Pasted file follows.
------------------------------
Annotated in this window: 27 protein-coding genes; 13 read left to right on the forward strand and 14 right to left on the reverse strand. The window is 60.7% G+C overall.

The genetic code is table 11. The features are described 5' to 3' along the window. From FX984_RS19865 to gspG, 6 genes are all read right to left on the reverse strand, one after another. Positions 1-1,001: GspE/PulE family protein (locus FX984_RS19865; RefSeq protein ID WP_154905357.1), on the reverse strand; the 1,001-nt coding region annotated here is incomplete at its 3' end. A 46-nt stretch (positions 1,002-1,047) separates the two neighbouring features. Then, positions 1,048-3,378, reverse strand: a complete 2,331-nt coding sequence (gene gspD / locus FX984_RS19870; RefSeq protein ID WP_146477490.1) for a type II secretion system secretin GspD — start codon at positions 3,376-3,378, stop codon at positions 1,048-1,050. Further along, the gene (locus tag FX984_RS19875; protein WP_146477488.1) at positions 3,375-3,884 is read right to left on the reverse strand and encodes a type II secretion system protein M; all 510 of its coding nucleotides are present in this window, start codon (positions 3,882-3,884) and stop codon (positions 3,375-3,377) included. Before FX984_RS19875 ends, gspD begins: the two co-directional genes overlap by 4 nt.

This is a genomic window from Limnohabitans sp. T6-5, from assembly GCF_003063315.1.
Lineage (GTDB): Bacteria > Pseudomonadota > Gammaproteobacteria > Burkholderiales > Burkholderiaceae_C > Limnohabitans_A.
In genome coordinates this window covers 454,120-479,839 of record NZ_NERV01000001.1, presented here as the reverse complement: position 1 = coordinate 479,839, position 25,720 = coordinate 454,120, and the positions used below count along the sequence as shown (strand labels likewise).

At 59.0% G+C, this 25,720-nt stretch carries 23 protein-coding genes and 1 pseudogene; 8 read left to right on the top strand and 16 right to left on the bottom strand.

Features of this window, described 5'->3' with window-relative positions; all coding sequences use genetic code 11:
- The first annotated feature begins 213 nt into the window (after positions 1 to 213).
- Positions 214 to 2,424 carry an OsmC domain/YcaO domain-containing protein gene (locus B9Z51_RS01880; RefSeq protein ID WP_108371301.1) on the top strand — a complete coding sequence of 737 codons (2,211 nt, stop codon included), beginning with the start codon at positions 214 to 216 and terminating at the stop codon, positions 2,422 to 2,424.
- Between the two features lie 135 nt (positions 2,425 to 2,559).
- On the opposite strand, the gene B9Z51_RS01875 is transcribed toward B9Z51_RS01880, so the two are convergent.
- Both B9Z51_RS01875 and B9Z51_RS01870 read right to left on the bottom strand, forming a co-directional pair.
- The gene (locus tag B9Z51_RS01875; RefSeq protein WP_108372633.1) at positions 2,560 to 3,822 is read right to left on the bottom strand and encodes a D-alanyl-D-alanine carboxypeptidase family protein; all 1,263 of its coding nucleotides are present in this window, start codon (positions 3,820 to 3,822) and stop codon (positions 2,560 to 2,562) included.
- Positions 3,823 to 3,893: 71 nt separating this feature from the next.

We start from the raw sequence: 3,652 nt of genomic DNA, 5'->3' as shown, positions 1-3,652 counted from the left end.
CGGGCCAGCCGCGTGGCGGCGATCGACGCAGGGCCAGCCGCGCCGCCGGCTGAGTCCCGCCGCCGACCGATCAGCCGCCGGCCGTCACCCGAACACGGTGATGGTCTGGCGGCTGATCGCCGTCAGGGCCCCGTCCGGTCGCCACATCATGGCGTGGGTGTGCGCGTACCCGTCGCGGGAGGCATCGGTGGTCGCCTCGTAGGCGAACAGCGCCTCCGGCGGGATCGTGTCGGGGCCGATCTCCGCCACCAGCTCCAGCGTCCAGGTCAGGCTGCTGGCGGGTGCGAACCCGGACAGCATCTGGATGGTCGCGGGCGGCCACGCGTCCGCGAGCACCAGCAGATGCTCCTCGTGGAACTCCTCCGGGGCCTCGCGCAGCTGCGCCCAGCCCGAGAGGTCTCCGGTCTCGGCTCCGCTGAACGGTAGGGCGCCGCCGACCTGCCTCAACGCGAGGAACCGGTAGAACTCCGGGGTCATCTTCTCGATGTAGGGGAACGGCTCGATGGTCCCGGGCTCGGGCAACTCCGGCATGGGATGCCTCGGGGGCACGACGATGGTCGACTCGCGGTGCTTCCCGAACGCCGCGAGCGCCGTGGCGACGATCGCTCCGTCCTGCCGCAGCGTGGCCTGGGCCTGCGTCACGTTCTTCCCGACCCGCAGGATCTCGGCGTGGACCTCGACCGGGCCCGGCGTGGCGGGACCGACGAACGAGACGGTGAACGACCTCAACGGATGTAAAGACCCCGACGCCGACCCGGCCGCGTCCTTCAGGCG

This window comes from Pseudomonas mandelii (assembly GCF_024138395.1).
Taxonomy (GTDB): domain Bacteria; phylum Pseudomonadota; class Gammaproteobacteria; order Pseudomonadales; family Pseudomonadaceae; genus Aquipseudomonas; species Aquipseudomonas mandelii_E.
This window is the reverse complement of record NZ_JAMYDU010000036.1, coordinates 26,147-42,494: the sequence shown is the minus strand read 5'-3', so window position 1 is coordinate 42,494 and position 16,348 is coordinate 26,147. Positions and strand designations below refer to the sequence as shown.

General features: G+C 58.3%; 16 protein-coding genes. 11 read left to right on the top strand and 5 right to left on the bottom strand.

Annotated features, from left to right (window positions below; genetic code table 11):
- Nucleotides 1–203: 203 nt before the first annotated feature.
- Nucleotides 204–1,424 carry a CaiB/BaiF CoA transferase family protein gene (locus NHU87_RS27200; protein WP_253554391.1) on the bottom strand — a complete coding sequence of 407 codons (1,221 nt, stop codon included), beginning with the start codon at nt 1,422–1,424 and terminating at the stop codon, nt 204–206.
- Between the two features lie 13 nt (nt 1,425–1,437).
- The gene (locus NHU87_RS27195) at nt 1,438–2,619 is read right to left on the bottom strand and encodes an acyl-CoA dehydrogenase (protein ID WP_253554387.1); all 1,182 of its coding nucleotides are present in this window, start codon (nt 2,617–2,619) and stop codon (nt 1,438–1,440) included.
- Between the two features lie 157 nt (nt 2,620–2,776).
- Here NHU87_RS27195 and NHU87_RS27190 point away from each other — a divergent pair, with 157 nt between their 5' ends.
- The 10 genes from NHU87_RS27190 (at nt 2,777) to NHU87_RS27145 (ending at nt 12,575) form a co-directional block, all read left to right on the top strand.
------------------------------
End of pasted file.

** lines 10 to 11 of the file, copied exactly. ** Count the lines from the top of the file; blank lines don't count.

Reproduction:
- Between the two features lie 135 nt (positions 2,425 to 2,559).
- On the opposite strand, the gene B9Z51_RS01875 is transcribed toward B9Z51_RS01880, so the two are convergent.